One can thus visualize areas of heart muscle where the contrast material does not penetrate due to coronary narrowing or occlusion. Following infarction, the area of scarred muscle appears white, in contrast with dark, normally-perfused cardiac muscle. Thallium scintigraphy was first introduced in the late s, although since the early s many investigators have preferred to use technetium, because the images are of better quality and the marker has a shorter radioactive half-life.

Despite increasing use of computed tomography and magnetic resonance imaging, in the year CE, 8. The radioactive material generates a local pulse of electromagnetic radiation that can be detected by a photomultiplier.

CT is not used routinely in clinical practice. The patient receives an intravenous injection of iodine, and the heart is then scanned by a high-speed CT scanner. It is thus more useful in ruling out coronary disease than in diagnosing it. It may also be useful in demonstrating the severity of coronary narrowing Fig. Although this range of new technology looks impressive, diagnosis and prognosis have shown quite small improvements relative to the taking of a careful clinical history. Thus, Ladenheim et al.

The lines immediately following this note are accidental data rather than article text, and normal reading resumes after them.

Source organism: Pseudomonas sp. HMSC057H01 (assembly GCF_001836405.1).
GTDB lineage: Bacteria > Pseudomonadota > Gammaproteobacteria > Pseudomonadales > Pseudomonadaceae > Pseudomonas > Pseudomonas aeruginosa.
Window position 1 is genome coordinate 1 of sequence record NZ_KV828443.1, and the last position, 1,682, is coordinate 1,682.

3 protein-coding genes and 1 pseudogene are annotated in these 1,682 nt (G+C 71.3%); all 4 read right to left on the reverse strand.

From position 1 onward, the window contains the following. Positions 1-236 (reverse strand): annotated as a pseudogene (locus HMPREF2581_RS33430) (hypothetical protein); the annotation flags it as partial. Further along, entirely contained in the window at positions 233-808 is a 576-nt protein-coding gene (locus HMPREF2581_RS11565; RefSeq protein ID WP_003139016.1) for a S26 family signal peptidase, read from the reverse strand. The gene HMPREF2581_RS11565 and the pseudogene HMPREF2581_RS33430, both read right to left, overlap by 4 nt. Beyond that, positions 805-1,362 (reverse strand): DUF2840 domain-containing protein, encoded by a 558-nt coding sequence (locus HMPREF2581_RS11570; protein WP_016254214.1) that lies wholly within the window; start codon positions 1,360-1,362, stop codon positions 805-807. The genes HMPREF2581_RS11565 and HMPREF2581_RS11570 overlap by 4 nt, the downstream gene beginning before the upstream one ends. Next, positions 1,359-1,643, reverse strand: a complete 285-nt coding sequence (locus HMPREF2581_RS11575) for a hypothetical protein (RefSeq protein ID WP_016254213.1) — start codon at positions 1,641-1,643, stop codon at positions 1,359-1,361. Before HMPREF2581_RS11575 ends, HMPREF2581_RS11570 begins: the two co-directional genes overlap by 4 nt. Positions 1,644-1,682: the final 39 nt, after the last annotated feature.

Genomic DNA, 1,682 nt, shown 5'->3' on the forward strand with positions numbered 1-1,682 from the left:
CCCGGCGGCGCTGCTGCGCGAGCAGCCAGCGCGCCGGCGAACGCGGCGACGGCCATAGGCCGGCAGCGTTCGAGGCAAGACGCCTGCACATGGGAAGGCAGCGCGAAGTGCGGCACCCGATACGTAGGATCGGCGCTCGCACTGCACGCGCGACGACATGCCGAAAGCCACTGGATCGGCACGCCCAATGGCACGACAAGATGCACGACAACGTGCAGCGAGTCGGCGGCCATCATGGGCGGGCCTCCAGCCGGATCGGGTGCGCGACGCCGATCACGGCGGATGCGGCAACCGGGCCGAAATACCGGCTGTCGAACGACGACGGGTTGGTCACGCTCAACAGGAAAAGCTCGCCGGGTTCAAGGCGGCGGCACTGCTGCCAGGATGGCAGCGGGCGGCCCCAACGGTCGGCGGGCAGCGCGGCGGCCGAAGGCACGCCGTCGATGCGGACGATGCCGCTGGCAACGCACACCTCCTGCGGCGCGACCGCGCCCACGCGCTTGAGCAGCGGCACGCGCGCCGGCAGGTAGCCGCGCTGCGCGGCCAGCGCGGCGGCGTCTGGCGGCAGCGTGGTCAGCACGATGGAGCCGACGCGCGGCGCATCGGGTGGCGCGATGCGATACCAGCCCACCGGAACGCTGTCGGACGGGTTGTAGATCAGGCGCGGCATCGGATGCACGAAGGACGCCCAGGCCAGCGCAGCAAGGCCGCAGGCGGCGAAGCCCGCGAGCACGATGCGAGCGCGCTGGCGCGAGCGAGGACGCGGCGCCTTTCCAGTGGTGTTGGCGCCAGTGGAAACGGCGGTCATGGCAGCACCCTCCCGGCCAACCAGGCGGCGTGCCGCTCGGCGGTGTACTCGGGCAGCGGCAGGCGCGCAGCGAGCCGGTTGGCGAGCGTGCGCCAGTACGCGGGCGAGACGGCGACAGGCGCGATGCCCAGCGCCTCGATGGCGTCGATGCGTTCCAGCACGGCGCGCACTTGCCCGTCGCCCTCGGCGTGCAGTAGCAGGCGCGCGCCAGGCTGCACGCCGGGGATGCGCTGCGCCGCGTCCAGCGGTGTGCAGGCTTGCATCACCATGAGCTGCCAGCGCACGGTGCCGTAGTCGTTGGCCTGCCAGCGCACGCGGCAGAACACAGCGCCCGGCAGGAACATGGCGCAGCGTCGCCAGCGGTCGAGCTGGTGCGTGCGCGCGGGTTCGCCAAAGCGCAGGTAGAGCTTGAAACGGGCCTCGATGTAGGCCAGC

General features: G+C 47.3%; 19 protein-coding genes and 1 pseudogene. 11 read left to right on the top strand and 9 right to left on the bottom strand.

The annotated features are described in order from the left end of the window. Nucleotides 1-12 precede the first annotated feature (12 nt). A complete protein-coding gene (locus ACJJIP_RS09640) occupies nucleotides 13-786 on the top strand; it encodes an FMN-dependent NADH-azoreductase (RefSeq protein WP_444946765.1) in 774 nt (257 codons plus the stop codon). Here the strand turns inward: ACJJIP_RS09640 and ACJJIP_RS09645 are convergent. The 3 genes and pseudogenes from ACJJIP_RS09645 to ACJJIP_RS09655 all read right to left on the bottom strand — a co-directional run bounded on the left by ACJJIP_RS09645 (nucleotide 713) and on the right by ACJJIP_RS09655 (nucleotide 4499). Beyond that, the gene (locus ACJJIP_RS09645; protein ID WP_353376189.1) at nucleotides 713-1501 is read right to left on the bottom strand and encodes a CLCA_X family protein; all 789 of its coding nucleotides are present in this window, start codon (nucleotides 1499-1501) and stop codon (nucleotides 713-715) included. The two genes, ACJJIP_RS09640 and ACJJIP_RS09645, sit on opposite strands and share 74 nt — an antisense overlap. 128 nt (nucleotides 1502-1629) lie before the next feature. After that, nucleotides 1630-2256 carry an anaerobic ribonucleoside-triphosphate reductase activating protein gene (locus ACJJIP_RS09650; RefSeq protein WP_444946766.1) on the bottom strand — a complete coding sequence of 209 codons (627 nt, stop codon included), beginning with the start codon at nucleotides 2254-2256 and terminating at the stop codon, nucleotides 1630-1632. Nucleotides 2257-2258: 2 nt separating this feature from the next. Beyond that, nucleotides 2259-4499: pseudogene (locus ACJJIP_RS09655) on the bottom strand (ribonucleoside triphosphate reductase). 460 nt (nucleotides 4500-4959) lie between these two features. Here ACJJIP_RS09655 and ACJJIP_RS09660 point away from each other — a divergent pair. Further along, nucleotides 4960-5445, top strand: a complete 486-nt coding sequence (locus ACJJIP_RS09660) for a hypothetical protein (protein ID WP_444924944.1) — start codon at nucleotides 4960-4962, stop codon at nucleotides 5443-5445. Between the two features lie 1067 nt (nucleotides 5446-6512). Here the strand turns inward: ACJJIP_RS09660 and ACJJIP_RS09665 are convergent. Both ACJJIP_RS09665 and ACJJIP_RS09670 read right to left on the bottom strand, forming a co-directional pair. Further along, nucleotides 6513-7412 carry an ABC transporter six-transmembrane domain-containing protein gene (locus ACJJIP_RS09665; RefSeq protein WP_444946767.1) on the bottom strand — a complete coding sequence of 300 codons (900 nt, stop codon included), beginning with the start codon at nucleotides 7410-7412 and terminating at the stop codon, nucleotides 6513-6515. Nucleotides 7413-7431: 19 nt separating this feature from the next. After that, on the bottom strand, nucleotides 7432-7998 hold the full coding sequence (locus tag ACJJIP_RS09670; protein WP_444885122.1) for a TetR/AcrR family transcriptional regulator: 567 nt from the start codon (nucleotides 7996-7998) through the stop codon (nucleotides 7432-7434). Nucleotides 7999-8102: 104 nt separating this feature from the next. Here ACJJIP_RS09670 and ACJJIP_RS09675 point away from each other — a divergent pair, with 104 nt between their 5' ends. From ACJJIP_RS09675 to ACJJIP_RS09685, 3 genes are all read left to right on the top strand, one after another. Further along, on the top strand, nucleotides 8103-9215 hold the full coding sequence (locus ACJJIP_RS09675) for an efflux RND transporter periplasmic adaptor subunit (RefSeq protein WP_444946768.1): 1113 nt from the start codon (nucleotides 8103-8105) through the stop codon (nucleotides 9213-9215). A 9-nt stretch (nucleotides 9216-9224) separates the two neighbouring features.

There is little question concerning the value of early coronary angioplasty or surgical grafting when narrowed vessels are detected; the balloon-dilation of the stenosed artery or the by-pass operation also relieve chest pain more rapidly than medical therapy.

New techniques that have facilitated the description of muscle function during the post-modern era include the development of isokinetic dynamometers, force plates, needle biopsy and non-invasive assessments of muscle metabolism. Some historians trace the origins of isokinetic equipment back to the mechanical exercise machines of Gustav Zander that appeared during the nineteenth century Chap.

Early versions of the isokinetic dynamometer allowed only concentric contraction. Pioneers included T. Hettinger , and H. Thistle, a physician interested in muscular rehabilitation Thistle et al. In CE, Perrin introduced the Cybex I isokinetic dynamometer Perrin , and this became commercially available three years later.

The equipment was enhanced by adding a variety of servo-motors and microprocessors. Several forms of isokinetic dynamometer capable of assessing both concentric and eccentric effort became commercially available during the s Abernethy et al. Because of the high retail cost and large profit margins associated with modern isokinetic equipment, various civil court actions have debated patent rights to the underlying concepts.

The use of isokinetic equipment has now become an important component of assessments undertaken in well-equipped strength testing laboratories. Machines such as the KinCom , Cybex and Biodex allow subjects to exercise at computer-controlled speeds over a pre-determined range of motion, with measurements made most easily at the knee and arm joints.